Sources of Information and links you may find useful
For the latest research:
ICORD (International Collaboration On Repair Discoveries)
This is an interdisciplinary research centre for the development of effective strategies to promote functional recovery after spinal cord injury. This project brings together spinal cord injury researchers from the Sciences, Medicine, Surgery, Rehabilitation, Engineering, Education, and community-based Humanities research. ICORD is working to facilitate the discovery and implementation of relevant solutions to improve functional recovery, mobility, community integration and quality of life for people with spinal cord injury.
ICORD’s areas of research include:
Research: from cells to community
ICORD research is anything from cellular to community level research that addresses a question concerning the promotion of improved functional outcomes and quality of life for people with spinal cord injury (SCI). ICORD's research activities span a range from basic, pre-clinical discovery, to human-based discovery, to acute clinical interventions, to chronic care and rehabilitation, to community integration and participation.
Experimental Treatments in Spinal Cord Injury:
For people with spinal cord injury, (SCI), their families, friends and caregivers, the decision to receive an experimental treatment or enter a clinical trial is a challenging one. To learn more about the design and conduct of valid clinical trials, visit the website and download a booklet supported by the ICCP (International Campaign for Cures of spinal cord injury Paralysis) and developed by an expert panel of researchers and doctors with extensive scientific and clinical experience in spinal cord injury (SCI).
SCIRE: Spinal Cord Injury Rehabilitation Evidence
The Spinal Cord Injury Rehabilitation Evidence (SCIRE) is a synthesis of the research evidence underlying rehabilitation interventions to improve the health of people living with spinal cord injury (SCI). SCIRE covers a comprehensive set of topics relevant to spinal cord injury (SCI) rehabilitation and community re-integration.
National Spinal Cord Injury Strategy Board
The NSCISB was established in March 2010. The purpose of the Board is:
- To agree a co-ordinated and common approach across England to the delivery and commissioning of services for people with spinal cord injury.
- To ensure improved health outcomes for people with spinal cord injury in England by effective commissioning of appropriate high quality and cost effective services.
The Spinal Injuries Association (SIA) is the leading national charity for spinal cord injured people.
Their aims are to:
- Offer support and assistance from the time of injury and for the rest of a paralysed person's life
- Provide services to increase an individual's quality of life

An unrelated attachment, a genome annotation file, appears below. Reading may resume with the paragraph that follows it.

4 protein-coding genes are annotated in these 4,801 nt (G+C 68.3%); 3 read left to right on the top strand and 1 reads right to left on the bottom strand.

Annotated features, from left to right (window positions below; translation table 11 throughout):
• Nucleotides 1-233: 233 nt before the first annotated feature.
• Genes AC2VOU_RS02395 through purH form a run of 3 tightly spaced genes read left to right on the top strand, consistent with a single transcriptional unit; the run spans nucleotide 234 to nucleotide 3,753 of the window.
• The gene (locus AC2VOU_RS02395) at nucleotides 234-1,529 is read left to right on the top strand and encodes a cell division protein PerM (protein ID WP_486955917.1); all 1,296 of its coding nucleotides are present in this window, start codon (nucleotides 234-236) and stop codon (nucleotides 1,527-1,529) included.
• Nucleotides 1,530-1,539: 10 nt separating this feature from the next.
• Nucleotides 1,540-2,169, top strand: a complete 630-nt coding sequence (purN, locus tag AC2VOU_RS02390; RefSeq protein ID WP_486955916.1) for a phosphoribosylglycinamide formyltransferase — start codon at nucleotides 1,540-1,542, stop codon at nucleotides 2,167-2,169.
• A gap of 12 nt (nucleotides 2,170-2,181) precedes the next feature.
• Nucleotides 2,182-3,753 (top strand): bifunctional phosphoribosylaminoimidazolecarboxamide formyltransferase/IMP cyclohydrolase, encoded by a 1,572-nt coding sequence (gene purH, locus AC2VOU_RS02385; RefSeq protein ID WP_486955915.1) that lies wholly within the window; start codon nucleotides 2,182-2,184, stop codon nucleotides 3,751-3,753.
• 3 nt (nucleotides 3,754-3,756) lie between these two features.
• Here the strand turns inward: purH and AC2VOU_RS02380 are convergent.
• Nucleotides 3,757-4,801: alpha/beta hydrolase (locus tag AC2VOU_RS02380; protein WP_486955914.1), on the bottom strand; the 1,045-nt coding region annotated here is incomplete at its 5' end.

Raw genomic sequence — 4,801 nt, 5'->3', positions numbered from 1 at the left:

- Support the families of newly injured people
- Increase knowledge and awareness of the causes and consequences of spinal cord injury
- Campaign for the best medical and social care for people with spinal cord injury.
We hope you will explore their website where you will find huge amounts of information, experiences and ideas.
Aspire offers practical support to the 40,000 people living with a spinal cord injury in the UK through its projects and programmes. The aim is for people to lead fulfilled and independent lives in their homes, with their families, in work places and in their leisure time
What they do:
Aspire’s core services provide the practical support that can be needed by those who sustain spinal cord injuries.
The services offered cover a range of areas and are available to new patients in the NHS Spinal Cord Injury Centres, to those who have just been discharged from hospital and to people who have been living with their injury for years. But whilst they are different in what they do, they all have the same goal – to help take someone from injury to independence.
Aspire’s Human Needs Fund gives grants to people to help them buy the specialist equipment they need to live a more independent life.
Their Housing Programme provides fully accessible properties around the UK that can be used on a short-term basis whilst someone is adapting their own property or hunting for a permanent home.
The Aspire Independent Living Advisors work in the Spinal Cord Injury Centres, and provide advice and guidance to the patients and ensuring they get the support and services they need.
Aspire’s Assistive Technology facilities in the Spinal Centres ensure that everyone, regardless of the level of their injury, has independent access to a computer.
Back Up is a small and professional charity that runs three distinct services: wheelchair skills, mentoring and rehabilitative activity or cultural courses. These services are peer-led and encourage independence, self-confidence and motivation following a life- changing injury.